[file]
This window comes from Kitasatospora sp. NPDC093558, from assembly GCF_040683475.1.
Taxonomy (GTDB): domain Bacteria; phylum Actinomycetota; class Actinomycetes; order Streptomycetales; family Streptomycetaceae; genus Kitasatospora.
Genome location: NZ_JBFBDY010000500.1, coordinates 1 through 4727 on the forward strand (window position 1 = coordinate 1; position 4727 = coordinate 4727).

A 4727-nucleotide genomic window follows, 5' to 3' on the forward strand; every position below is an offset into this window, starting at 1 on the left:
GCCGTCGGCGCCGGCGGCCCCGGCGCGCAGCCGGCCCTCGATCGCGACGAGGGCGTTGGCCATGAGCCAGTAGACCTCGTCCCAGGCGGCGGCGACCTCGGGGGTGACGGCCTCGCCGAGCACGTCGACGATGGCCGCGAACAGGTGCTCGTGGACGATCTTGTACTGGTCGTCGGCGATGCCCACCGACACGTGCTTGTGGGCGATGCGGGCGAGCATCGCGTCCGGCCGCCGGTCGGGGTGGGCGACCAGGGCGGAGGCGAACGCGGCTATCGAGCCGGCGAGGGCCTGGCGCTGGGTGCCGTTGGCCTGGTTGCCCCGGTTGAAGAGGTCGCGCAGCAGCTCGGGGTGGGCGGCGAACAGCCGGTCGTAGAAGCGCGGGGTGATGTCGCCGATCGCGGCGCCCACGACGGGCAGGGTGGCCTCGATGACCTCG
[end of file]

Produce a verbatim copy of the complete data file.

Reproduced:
This window comes from Kitasatospora sp. NPDC093558, from assembly GCF_040683475.1.
Taxonomy (GTDB): domain Bacteria; phylum Actinomycetota; class Actinomycetes; order Streptomycetales; family Streptomycetaceae; genus Kitasatospora.
Genome location: NZ_JBFBDY010000500.1, coordinates 1 through 4727 on the forward strand (window position 1 = coordinate 1; position 4727 = coordinate 4727).

A 4727-nucleotide genomic window follows, 5' to 3' on the forward strand; every position below is an offset into this window, starting at 1 on the left:
GCCGTCGGCGCCGGCGGCCCCGGCGCGCAGCCGGCCCTCGATCGCGACGAGGGCGTTGGCCATGAGCCAGTAGACCTCGTCCCAGGCGGCGGCGACCTCGGGGGTGACGGCCTCGCCGAGCACGTCGACGATGGCCGCGAACAGGTGCTCGTGGACGATCTTGTACTGGTCGTCGGCGATGCCCACCGACACGTGCTTGTGGGCGATGCGGGCGAGCATCGCGTCCGGCCGCCGGTCGGGGTGGGCGACCAGGGCGGAGGCGAACGCGGCTATCGAGCCGGCGAGGGCCTGGCGCTGGGTGCCGTTGGCCTGGTTGCCCCGGTTGAAGAGGTCGCGCAGCAGCTCGGGGTGGGCGGCGAACAGCCGGTCGTAGAAGCGCGGGGTGATGTCGCCGATCGCGGCGCCCACGACGGGCAGGGTGGCCTCGATGACCTCG